Short-Term Price Benchmark Trends
ERC’s average retail price benchmarks* have increased for the third week in a row, from .0820 for the week ending May 1 to .0842 for the week ending May 22. That is an 11 percent rise in the average price for retail power from the beginning of May. The highest jump last week was in Rhode Island and Massachusetts. Only Texas showed a slight decline in its average price benchmark.
Wholesale power prices were marginally higher across much of the country last week. In much of the country, the 12-, 24- and 36-month strips were all up last week. In New England, prices added between $0.30 and $0.75 across all three strips. PJM strips were also higher. Peak power was up $0.20 to $0.40 across all strips, while off-peak was largely unchanged.
The contract price for natural gas declined slightly at the end of last week in response to the fundamental influence of strong production and healthy supply. Colder than normal temperatures in the eastern part of the country last week also softened demand as production continues to hover at all-time highs. All of these facts argue for a softening of power prices going forward.
Longer-Term Electricity Price Drivers
After a spat of below normal temperatures, the East is likely to begin a slow trend toward “above normal” early next week. The warming trend is expected to intensify for the East over the next two weeks; temperatures in the 80s and 90s are not out of the question for the Eastern third. Most of the Northeast and New England will be well above normal. If actual weather is in sync with forecasts, there could be some light call on natural gas for cooling related demand, which could have a negative impact on the upcoming weekly natural gas injections. The summer months typically see a spike in retail power prices as demand for cooling increases. Much will depend on how hot the summer gets and on the impact of El Nino.
Jim Moore, PhD, is president of the Energy Research Council. ERC manages a portfolio of primary research programs and databases that evaluate energy prices, procurement practices and management strategies.
Jim has been CEO of several research companies including TDC, a subsidiary of International Thomson; Highline Financial, a Thomson-Reuters company; and Mentis Corporation, which was acquired by Gartner Group. He has also served as executive director of The Global Futures Forum, an international think tank, and as managing director of Gartner Group’s Global Financial Services practice.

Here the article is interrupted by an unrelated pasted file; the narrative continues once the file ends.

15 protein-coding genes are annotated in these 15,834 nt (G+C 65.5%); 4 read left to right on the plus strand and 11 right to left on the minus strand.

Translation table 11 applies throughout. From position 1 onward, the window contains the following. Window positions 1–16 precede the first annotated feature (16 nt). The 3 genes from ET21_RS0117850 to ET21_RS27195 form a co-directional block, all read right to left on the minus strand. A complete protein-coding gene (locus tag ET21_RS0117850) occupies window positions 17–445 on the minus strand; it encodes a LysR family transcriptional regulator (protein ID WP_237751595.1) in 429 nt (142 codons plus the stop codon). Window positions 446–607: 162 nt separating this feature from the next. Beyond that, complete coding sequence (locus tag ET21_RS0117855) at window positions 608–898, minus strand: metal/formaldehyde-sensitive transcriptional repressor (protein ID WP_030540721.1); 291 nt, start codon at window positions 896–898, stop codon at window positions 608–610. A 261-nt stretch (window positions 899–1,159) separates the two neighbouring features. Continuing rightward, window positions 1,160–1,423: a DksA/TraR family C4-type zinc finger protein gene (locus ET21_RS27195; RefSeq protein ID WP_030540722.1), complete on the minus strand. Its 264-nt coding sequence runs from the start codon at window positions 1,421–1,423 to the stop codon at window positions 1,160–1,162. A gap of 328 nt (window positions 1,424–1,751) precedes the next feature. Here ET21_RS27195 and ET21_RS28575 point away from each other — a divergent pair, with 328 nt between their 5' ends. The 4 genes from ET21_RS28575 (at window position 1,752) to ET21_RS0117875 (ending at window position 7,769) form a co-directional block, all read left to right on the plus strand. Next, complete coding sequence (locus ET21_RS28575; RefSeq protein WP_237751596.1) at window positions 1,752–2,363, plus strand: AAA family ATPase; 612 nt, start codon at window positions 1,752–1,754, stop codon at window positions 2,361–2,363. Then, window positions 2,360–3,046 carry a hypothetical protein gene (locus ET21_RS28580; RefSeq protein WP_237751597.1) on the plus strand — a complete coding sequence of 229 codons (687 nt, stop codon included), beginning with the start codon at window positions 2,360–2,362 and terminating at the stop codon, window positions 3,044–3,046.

*The weekly average price benchmarks are derived from a standardized database of daily matrix prices issued by many electricity suppliers. The database is updated every business day and includes prices issued from September 2013 forward. The benchmarks are derived by aggregating individual supplier prices across the General Service tariff rate classes for each electric utility, and then averaging the utility price benchmarks together for a state level benchmark. Finally, these state level benchmarks are averaged across the five business days of each week to create the weekly average price benchmarks by state. These benchmarks reflect the average prices for General Service tariff rate classes by utility and state, based on next month’s start date. As mentioned, these benchmarks are based on matrix prices for commercial customers with an annual usage of up to 1 million kWh. While they are not a valid measure of pricing for larger C&I customers, the high level of correlation between matrix and custom pricing make the benchmarks a reliable measure of how prices are trending, as well as the direction and velocity at which prices are changing week-over-week and month-over-month. This is similar to how the S&P or Dow measures the rate and direction of change in stock market prices over time.